(KIM CHANDLIER, AP) – – Some Alabama sex offenders who abuse young children will have to undergo “chemical castration” while on parole, under a new law, but the requirement has prompted legal concerns and appears to be rarely used in some states that allow it.
The procedure uses medications that block testosterone production in order to decrease sex drive. The Alabama law says sex offenders whose crimes involved children between ages 7 and 13 must receive the medication before being released from prison on parole. Alabama doesn’t allow parole for sex crimes involving children 6 and under.
After Gov. Kay Ivey’s office announced last Monday she had signed the bill, some legal groups raised questions.
Randall Marshall, executive director of the American Civil Liberties Union of Alabama, said there are constitutional concerns with forced medication.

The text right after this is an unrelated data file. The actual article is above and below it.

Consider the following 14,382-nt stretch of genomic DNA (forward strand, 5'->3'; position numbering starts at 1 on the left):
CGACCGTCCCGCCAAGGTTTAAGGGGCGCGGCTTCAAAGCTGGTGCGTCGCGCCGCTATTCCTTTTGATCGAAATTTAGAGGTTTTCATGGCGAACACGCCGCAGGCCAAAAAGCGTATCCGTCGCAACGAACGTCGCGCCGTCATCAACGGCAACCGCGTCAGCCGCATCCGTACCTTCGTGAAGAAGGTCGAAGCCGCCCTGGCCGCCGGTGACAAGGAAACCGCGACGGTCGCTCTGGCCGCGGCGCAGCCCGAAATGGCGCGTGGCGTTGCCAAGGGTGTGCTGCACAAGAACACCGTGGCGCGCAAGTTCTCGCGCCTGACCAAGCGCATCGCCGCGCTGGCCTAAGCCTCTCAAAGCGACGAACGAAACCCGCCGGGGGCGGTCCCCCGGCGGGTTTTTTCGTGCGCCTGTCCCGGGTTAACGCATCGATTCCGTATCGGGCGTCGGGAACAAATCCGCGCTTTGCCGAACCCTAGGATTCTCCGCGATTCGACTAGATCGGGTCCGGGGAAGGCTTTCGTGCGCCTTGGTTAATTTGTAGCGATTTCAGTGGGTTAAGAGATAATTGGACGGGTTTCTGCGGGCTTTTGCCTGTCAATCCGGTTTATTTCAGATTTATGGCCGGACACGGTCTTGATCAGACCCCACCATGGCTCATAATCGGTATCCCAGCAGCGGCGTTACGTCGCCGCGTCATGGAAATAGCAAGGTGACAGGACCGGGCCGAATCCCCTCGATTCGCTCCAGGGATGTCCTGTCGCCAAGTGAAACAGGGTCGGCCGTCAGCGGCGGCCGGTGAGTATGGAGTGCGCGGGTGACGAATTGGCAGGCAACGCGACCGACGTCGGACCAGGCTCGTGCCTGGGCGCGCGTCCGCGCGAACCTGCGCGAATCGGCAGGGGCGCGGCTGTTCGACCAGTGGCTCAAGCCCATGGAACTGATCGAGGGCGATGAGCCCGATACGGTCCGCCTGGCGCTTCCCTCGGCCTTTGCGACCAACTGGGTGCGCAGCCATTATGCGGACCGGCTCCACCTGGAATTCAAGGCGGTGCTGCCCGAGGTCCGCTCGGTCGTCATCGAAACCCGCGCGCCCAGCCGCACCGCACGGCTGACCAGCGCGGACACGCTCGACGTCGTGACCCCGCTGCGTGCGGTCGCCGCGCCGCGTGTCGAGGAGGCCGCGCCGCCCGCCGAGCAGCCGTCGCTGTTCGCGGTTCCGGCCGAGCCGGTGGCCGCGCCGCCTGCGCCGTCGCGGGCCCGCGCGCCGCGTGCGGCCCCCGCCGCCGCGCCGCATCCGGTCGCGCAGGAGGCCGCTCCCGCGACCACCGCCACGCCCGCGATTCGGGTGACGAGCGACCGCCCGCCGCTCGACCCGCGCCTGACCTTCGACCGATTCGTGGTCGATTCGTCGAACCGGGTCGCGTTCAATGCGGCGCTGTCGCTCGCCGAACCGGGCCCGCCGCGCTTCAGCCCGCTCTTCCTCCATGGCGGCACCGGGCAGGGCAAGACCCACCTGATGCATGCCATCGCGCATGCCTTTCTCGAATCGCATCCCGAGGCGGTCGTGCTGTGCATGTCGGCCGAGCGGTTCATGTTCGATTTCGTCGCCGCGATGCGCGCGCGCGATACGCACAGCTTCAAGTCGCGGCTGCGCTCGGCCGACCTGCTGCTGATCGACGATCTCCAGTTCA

Dillon Nettles, a policy analyst with the ACLU of Alabama, said the law harkens back to a “dark time” in history.
“It presents serious issues, involving involuntary medical treatment, informed consent, privacy and cruel and unusual punishment,” Nettles said.
The bill’s sponsor, Republican Rep. Steve Hurst of Munford, scoffs at that kind of talk.
“How in the world can it be any more cruel and inhumane than to molest a child? I want someone to answer that one for me, but they can’t,” Hurst said.
At least seven states have laws authorizing chemical castration in some form.